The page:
Women taking control

With International Women’s Day celebrated on March 8th, we thought it important to re-visit and focus in on the successes and learnings of a female entrepreneur.

As she launched an app that changes the way people order from cafes, Rebekah Campbell also learned the value of great financial advice.

Female-run small businesses have blossomed over the past decade, giving rise to the term ‘mumpreneur’. But in the technology world, only a very small percentage of businesses have a female founder. Rebekah Campbell, co-founder and CEO of Hey You, Australia’s largest mobile ordering app for cafes, says only around four per cent of tech businesses are founded by women.

She thinks she knows why.

Why are there so few tech start-ups by women?

There is a lot of evidence of a difference in risk profile between genders. Boys are brought up to jump off cliffs and climb trees etc, so risk-taking becomes fun. Girls are brought up to take care of things and be more cautious.

How have you succeeded so far?

I haven’t always succeeded. After starting up a small radio station in New Zealand then a music management company in Sydney, I wanted a new challenge. I had an idea for a music website which I built and sold, and in doing so I lost money.

But it was good learning. I realised I could build something similar and apply it to shopping. In developing the app Hey You, I took what I had learned from music, about the way fans interact with bands and the way online communities work, and applied it to the way customers relate to cafes.

Have you learned personal money lessons along the way?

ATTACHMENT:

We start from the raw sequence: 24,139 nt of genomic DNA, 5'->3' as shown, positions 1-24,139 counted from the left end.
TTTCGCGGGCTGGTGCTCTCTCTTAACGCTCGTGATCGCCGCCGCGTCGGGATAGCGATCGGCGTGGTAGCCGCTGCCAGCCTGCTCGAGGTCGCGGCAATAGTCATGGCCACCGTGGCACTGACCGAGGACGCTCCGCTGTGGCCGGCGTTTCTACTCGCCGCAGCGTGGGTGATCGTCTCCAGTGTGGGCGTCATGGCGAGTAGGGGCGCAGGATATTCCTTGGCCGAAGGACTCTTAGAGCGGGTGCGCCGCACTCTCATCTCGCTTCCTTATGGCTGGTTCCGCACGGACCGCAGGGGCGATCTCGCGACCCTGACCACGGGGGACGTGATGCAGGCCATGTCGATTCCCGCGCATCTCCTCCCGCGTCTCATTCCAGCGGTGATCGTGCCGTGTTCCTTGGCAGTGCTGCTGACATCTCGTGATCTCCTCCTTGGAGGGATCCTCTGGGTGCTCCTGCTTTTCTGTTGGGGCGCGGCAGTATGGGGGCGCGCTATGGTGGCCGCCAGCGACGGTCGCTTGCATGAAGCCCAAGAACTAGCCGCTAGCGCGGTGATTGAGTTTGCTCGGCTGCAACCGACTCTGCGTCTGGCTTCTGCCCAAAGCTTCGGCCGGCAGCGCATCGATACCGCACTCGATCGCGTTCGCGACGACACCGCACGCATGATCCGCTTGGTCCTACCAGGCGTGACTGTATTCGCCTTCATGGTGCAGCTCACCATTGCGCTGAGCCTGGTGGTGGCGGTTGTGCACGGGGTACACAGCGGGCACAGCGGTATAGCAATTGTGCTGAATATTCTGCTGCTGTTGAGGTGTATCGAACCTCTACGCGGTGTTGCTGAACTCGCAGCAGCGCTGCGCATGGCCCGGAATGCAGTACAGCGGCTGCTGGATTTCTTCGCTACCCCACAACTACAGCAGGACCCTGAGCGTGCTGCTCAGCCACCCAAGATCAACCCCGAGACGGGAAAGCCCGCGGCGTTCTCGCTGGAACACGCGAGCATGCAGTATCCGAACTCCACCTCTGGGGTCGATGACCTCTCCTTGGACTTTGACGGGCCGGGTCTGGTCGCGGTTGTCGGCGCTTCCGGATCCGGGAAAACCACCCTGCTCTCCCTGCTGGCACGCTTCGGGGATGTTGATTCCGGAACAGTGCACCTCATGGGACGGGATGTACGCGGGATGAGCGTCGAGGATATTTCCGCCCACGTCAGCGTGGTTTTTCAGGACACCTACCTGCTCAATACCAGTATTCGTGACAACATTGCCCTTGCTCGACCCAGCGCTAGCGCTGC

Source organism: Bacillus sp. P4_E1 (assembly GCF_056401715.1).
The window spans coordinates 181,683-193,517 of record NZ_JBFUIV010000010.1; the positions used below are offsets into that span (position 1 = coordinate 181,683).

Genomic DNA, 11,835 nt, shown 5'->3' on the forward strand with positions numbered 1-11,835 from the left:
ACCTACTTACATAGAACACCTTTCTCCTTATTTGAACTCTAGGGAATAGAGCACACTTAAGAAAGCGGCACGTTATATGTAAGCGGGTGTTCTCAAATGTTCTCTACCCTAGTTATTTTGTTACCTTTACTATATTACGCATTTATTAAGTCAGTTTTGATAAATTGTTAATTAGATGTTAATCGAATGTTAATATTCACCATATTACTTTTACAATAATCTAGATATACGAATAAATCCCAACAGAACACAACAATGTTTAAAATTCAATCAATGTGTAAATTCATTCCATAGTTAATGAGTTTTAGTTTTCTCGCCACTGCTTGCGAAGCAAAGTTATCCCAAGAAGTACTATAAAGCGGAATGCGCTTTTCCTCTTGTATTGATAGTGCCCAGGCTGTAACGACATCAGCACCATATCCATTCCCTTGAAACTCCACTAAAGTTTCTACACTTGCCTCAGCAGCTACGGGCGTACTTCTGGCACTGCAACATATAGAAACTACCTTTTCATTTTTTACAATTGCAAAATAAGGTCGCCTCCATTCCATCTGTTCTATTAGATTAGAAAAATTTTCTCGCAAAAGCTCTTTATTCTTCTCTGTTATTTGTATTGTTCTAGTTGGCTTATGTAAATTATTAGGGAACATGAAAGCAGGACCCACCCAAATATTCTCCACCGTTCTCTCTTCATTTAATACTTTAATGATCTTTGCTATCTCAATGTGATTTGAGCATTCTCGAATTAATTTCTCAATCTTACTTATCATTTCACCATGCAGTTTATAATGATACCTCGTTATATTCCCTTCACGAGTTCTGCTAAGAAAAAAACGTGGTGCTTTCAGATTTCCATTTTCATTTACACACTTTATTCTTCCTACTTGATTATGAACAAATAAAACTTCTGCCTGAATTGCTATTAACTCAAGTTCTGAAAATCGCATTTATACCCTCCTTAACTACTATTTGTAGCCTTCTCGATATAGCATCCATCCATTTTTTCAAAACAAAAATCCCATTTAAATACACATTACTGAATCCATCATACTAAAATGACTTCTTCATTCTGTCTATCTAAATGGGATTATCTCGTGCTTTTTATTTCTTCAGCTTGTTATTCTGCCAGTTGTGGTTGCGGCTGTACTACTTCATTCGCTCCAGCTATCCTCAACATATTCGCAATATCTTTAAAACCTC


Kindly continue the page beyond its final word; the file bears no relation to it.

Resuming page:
Absolutely! I made money in my first business and spent a lot of it on my second, but had some left over. I just kept it in a bank account, not even a term deposit!

Then I met my partner and got serious about building a life and having a family – we have a mortgage and   our first child is due any day now! So I have had to change the way I think about money.

How did you do that?

Financial advice became very important. What if something happened to one of us? That was something we had to think about. As an entrepreneur you are wired to be very optimistic, but we had to think about a series of outcomes. It was really about becoming more responsible.

So what changed?

We ended up with personal insurance we didn’t have before. I also realised I have a lot of energy and investment tied up in my own business, which is high risk/high reward. So I put money into other investments and paying off our home, which was just about balancing the risk.


Disclaimer: This article has been prepared by Count Financial Limited ABN 19 001 974 625, AFSL 227232, (Count) a wholly-owned, non-guaranteed subsidiary of Commonwealth Bank of Australia ABN 48 123 123 124.

Information in this article is based on current regulatory requirements and laws, which may be subject to change. While care has been taken in the preparation of this document, no liability is accepted by Count, its related entities, agents and employees for any loss arising from reliance on this document.

This document contains general advice. It does not take account of your individual objectives, financial situation or needs. You should consider talking to a financial adviser before making a financial decision.

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Money lessons for your adult children

Couple, Married

For decades Australians have expected that they will live a better life than the generation before them but that might all be about to change.  For the current cohort of young adults, good financial advice could make all the difference.

‘Give a man a fish and you feed him for a day. Teach a man to fish and you feed him In Focus-Summer 2016-Money lessons for your adult childrenfor a lifetime.’ The proverb is just as applicable to the world of wealth as it is to health. We can give our children all they need in life including financial security. But if we want them to thrive we must encourage them to learn their own lessons about investing.